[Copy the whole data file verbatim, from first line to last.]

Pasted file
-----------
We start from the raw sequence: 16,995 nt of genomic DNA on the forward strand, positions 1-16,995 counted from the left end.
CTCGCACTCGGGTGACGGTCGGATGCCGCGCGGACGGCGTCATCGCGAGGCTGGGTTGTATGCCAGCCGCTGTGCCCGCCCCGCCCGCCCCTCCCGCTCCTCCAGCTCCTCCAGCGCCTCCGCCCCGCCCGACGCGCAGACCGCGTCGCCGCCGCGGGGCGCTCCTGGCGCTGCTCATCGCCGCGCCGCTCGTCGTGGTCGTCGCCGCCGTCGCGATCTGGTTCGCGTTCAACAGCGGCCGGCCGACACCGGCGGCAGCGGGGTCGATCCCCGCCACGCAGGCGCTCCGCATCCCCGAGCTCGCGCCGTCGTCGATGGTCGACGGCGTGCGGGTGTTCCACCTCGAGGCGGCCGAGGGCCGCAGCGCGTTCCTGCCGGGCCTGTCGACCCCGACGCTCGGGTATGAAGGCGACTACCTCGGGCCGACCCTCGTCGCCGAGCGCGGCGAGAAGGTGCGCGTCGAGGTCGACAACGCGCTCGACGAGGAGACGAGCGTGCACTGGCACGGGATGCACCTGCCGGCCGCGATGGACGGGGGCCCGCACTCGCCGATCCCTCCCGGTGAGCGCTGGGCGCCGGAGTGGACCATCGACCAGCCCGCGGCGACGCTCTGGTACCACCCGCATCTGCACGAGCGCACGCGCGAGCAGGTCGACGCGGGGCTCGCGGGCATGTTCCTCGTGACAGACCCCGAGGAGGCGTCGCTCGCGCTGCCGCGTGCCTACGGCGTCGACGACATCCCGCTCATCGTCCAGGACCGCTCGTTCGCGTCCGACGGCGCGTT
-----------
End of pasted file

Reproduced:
We start from the raw sequence: 16,995 nt of genomic DNA on the forward strand, positions 1-16,995 counted from the left end.
CTCGCACTCGGGTGACGGTCGGATGCCGCGCGGACGGCGTCATCGCGAGGCTGGGTTGTATGCCAGCCGCTGTGCCCGCCCCGCCCGCCCCTCCCGCTCCTCCAGCTCCTCCAGCGCCTCCGCCCCGCCCGACGCGCAGACCGCGTCGCCGCCGCGGGGCGCTCCTGGCGCTGCTCATCGCCGCGCCGCTCGTCGTGGTCGTCGCCGCCGTCGCGATCTGGTTCGCGTTCAACAGCGGCCGGCCGACACCGGCGGCAGCGGGGTCGATCCCCGCCACGCAGGCGCTCCGCATCCCCGAGCTCGCGCCGTCGTCGATGGTCGACGGCGTGCGGGTGTTCCACCTCGAGGCGGCCGAGGGCCGCAGCGCGTTCCTGCCGGGCCTGTCGACCCCGACGCTCGGGTATGAAGGCGACTACCTCGGGCCGACCCTCGTCGCCGAGCGCGGCGAGAAGGTGCGCGTCGAGGTCGACAACGCGCTCGACGAGGAGACGAGCGTGCACTGGCACGGGATGCACCTGCCGGCCGCGATGGACGGGGGCCCGCACTCGCCGATCCCTCCCGGTGAGCGCTGGGCGCCGGAGTGGACCATCGACCAGCCCGCGGCGACGCTCTGGTACCACCCGCATCTGCACGAGCGCACGCGCGAGCAGGTCGACGCGGGGCTCGCGGGCATGTTCCTCGTGACAGACCCCGAGGAGGCGTCGCTCGCGCTGCCGCGTGCCTACGGCGTCGACGACATCCCGCTCATCGTCCAGGACCGCTCGTTCGCGTCCGACGGCGCGTT